Logan (2017)

Any and all Wolverine fans were looking forward to this movie a long, long time ago, when X-Men first debuted in the theater. Hugh Jackman has brought a new level to the character that is hard to argue with and a nature to the classic hero that fans absolutely love. Though it’s kind of obvious that he outshines his fellow X-Men, there is a definite reason, and one that some naysayers think makes Logan less of a well-developed character. In truth, he’s probably the most well-liked and well-rounded character in the entire franchise.

The Incredibles (2004)

Some might claim this is kind of a cartoon version ripoff of the Fantastic Four in some ways, but in truth it is a film that is all on its own a classic and a family favorite. With the prevalence of superheroes and their continual need to protect the common folk, there is bound to be a bit of controversy that will come as a result of their actions. When the superheroes are forced to go into witness protection however it becomes more of an issue than if they’d been allowed to live out in the open.

Deadpool (2016)

It’s hard to know where to start with this one, but the general consensus is usually that the film is funny, dangerous, funny, crude, and of course, absolutely hilarious. Deadpool is the kind of individual that doesn’t call himself a hero, but still does heroic things so long as he’s getting paid or because he’s looking out for the interests of someone he actually cares about. In any case, calling him a hero is like calling a dog a cat, or something like that. Wade would no doubt appreciate such a random and pointless analogy.

Ant Man (2015)

Fans got to see the old and new Ant Man in Hank Pym and Scott Lang, meaning that the transition went a bit smoother than one might have thought possible on the big screen. Paul Rudd isn’t always thought of in terms as being an action hero, but as Ant Man he did a great job by adding a bit of hilarity to an otherwise serious and even difficult role. Seriously, think about the fact that the guy has to work with a legion of ants and then think about how difficult it might be to keep a straight face.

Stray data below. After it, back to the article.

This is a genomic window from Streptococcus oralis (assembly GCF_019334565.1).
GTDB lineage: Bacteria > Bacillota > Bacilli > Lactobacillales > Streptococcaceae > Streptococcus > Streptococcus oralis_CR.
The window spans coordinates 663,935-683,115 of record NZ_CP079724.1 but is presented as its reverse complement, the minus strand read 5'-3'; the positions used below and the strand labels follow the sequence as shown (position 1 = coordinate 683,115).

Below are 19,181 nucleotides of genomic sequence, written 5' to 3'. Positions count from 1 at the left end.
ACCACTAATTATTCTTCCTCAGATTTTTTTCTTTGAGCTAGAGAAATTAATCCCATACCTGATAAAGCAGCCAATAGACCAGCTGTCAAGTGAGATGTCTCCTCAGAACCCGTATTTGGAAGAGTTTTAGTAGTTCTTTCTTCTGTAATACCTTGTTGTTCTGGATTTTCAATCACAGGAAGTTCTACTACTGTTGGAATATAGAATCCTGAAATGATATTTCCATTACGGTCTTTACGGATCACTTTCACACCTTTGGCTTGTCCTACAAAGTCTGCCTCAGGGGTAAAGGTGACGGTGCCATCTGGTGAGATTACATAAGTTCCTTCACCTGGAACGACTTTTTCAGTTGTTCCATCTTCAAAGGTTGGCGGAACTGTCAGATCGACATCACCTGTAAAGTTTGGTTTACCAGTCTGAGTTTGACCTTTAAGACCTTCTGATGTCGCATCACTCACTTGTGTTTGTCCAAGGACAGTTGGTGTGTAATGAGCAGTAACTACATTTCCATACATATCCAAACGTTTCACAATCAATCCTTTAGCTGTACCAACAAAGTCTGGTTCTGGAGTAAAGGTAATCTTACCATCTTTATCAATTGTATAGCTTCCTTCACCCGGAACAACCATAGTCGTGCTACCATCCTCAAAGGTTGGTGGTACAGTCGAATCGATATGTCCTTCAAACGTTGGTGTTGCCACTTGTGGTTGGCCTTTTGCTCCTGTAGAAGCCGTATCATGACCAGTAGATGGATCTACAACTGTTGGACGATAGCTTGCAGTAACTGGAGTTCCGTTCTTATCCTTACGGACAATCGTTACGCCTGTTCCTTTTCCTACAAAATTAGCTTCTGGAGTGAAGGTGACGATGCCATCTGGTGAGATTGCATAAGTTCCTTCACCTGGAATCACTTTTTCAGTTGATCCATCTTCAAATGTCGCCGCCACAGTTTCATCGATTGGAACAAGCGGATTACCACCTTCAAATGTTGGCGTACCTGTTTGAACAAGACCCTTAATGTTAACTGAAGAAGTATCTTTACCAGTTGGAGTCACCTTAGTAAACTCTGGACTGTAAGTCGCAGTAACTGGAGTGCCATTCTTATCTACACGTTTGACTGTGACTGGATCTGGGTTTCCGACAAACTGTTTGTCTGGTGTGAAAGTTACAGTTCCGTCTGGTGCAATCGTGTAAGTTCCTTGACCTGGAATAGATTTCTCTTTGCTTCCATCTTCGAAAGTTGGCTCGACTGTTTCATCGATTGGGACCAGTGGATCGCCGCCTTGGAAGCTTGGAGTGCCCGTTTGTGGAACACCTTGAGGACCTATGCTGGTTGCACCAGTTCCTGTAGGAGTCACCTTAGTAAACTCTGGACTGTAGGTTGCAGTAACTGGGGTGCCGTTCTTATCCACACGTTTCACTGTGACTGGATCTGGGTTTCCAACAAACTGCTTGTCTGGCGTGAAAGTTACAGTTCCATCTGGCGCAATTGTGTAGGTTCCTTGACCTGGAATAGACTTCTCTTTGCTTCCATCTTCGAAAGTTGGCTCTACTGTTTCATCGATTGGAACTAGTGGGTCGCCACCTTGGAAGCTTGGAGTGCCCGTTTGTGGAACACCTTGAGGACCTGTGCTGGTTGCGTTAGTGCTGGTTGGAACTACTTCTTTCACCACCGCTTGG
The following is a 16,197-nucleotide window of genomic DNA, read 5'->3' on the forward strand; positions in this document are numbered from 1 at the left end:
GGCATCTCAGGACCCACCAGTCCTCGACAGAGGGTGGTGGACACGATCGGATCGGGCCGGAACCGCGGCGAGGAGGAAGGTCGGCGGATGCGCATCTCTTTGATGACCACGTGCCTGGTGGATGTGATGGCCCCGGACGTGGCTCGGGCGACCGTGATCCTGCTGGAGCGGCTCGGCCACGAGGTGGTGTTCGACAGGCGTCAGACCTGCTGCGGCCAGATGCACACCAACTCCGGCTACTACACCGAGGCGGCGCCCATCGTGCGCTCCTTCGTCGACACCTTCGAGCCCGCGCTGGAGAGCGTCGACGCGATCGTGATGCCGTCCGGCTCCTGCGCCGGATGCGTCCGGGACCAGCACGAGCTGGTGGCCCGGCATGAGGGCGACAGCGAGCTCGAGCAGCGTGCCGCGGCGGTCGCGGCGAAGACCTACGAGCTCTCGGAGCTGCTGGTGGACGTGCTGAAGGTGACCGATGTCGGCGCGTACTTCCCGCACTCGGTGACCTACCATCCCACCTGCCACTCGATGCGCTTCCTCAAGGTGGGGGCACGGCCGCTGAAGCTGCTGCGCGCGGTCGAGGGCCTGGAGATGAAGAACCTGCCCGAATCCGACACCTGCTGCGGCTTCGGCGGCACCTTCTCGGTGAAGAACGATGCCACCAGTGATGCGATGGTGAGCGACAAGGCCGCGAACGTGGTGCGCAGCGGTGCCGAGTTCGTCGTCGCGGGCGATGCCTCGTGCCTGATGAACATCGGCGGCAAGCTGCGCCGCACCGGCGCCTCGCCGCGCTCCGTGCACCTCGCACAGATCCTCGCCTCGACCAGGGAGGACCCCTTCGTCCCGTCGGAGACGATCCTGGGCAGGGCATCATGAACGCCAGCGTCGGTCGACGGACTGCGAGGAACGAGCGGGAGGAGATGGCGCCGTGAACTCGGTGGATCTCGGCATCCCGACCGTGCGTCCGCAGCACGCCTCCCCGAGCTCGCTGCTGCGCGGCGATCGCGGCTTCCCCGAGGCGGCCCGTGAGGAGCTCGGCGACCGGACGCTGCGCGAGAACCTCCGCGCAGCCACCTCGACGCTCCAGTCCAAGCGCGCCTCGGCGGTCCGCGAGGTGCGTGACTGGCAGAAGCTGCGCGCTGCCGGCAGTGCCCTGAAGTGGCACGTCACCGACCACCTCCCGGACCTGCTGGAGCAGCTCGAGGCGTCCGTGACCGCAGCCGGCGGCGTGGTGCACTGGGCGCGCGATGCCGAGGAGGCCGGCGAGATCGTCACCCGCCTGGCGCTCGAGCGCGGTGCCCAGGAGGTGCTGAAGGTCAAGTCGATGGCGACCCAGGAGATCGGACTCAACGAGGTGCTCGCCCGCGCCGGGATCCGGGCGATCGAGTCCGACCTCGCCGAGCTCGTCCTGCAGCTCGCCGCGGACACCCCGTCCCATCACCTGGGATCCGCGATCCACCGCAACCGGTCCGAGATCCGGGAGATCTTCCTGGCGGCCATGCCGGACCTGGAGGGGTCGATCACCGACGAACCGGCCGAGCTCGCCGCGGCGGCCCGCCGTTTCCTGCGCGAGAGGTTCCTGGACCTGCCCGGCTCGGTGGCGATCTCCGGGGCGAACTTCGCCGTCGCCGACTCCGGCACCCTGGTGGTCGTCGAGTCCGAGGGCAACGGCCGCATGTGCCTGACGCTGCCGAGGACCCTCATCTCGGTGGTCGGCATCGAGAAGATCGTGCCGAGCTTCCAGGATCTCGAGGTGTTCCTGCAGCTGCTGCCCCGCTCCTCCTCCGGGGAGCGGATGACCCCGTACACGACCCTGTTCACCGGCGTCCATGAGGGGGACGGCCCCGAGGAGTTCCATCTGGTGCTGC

Captain America: The Winter Soldier (2014)

The first installment of Captain America was groundbreaking in that fans got to see a much cooler version of the star-spangled hero and his humble beginnings. In this second movie however Cap has to go against more than just a super soldier that can catch and use his own shield against him, he also has to go against the people that should by all rights be his allies. When the betrayal is discovered however it’s time for America’s number one super soldier to put the boots to the people responsible.

X-Men: Days of Future Past (2014)

A lot of people were thinking that the X-Men franchise had just about run its course, especially considering the continuity issues with characters, timelines, and origin stories already becoming a murky, uncertain mess. But this film actually brought certain points back into focus and through an even bigger, time-traveling mess, brought fans back from the brink of not caring to actually giving a hoot about a film that carried more implications than many thought would be possible.

Hellboy (2004)

He is unique no matter how many magical creatures exist in the comics. Hellboy has been around a while and despite what critics might think he’s a rather popular character that can hold a movie down on his own charm and dubious wit without much help. While his costars were a little weak in their parts, Perlman delivered every time on each line, proving that he’s able to hold down the role of the big red ape without much effort and a great deal of hilarity.

Batman Begins (2005)

From Keaton to Kilmer to Clooney, the list of Batman stand-ins only got cornier and even worse after the initial film was released. Of all of them Keaton was the only one that got it right, but eventually Bale finally found his way around the role. He showcased the Batman as a vigilante first and foremost, but one that was determined to do the right thing despite his awkward methods. Facing Ras Al Ghoul in this first film might have been a stretch for his first outing as a superhero, but it would eventually lead into a trilogy that once again catapulted Batman into the public eye and continued popularity that would skyrocket the franchise.

The Avengers (2012)

Once Iron Man came out the ball was rolling and most people had to be able to guess that The Avengers would be coming out soon. While the founding members were obviously not the same, we were missing Ant Man and Wasp after all, and Hawkeye and Black Widow didn’t come in until later, the current team was obviously up to the task of taking on their first notable enemy, Thor’s half-brother Loki. While Loki’s connection to the villainous Thanos was kept under wraps until the end credits, it begs the question as to how well Loki really knew the mad titan and what he wanted.

The Dark Knight (2008)

Many would agree that this is the best film in the most recent trilogy, and they could be right. Despite his dark demeanor as Batman and his playboy attitude as Bruce Wayne, Christian Bale obviously got outmatched by the depiction of the Joker by the late, great Heath Ledger. So convincing was Ledger as the famed clown prince that many people on set thought he was out of his mind half of the time. While Ledger unfortunately did not get to see the effect of his magically maniacal performance, he is without a doubt what made this film what it was, and why it will be remembered as one of the absolute best.